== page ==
Treating Sleep Apnea


Treatments for sleep apnea focus on helping to keep the airway open through therapies or surgery, including:
  • Changes in sleep position, such as sleeping on your side instead of on your back.
  • Use of specialized pillows.
  • Weight-loss regimen, if appropriate.
  • Smoking cessation.
  • Practicing good sleep hygiene, including limiting naps during the day.
  • Nasal irrigation using a saline solution.
  • Continuous positive airway pressure device.
  • Night-time dental appliance fitted by a dentist.
  • Surgery for a deviated septum, if appropriate.
  • Surgical removal of the tonsils and adenoids.
  • Surgical removal of tissue from the rear of the mouth and throat.
Use of the continuous positive airway pressure, or CPAP, device is becoming more common. The device has a face mask which is hooked up to a machine that provides pressurized room air to keep the airway open. The device makes it easier for the patient to breathe normally through the night.

Treatments for central sleep apnea are somewhat limited. They may include the use of supplemental oxygen, modified versions of the CPAP device, or respiratory stimulant medication as appropriate. Some patients may need a combination of therapies to best treat central apnea.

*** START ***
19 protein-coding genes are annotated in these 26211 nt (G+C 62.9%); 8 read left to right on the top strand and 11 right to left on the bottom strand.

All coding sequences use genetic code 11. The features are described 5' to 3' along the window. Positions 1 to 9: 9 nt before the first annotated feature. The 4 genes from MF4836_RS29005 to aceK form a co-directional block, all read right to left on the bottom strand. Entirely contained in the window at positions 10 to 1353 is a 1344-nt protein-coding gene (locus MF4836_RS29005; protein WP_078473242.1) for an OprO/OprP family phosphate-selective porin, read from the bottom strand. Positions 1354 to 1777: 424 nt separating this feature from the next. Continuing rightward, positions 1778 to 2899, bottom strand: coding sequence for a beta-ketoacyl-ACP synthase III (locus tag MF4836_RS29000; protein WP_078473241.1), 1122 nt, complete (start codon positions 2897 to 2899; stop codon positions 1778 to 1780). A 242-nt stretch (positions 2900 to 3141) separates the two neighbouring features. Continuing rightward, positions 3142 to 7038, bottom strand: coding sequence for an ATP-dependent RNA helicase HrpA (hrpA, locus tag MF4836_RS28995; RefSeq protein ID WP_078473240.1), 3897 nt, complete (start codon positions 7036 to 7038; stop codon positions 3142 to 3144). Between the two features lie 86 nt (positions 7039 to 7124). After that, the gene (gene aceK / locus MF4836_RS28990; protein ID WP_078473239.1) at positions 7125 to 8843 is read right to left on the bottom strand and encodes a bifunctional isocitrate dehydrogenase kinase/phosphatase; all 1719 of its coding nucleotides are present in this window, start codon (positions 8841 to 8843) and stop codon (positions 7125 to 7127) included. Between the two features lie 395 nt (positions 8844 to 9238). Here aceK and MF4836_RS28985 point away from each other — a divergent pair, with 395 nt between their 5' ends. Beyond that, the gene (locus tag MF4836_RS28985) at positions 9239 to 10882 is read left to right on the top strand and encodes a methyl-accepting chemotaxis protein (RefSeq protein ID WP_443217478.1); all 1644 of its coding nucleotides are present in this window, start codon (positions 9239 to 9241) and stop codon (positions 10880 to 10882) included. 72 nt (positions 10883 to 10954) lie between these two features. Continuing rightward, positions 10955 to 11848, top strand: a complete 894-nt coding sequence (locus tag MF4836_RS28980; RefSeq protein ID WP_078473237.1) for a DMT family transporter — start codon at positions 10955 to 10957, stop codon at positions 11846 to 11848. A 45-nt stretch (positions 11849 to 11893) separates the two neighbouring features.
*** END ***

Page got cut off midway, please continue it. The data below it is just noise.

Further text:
The UW Medicine Sleep Surgery Clinic at Harborview Medical Center provides a full range of treatment, from diagnosis to therapeutic procedures to surgical options, if needed. The clinic offers the latest treatments from leading specialists in the field of sleep disorders.


If untreated, sleep apnea may lead to an increased risk of hypertension, heart disease and stroke. In addition, excessive drowsiness from sleep apnea may lead to dangerous accidents, such as falling asleep while driving. It’s important for you to see a doctor if you are suffering from sleep apnea. Your doctor may also recommend that you consult with a cardiologist (heart specialist) or a neurologist (nerve specialist).


Treatment for sleep apnea increases daytime alertness, improves nighttime sleep and improves cognition during the day. It can also reduce the risk of hypertension and improve cardiac functioning.


The risks of patient-regulated therapies, such as changing sleeping positions, are minimal. Risks are associated with any surgical procedure, including the risk of infection or recurrence of the condition. CPAP has virtually no risks associated with the treatment, except for some minor discomfort from the mask. Talk to your doctor about any concerns you may have.


When obstructive and complex sleep apnea becomes more serious, it may be linked to heart disease or stroke. It is important to see a doctor if you have sleep apnea, so that he or she may start treatment as soon as possible.

Central apnea may be caused by a more serious underlying disease, such as heart disease. It is important that the underlying cause be treated so that your condition will improve.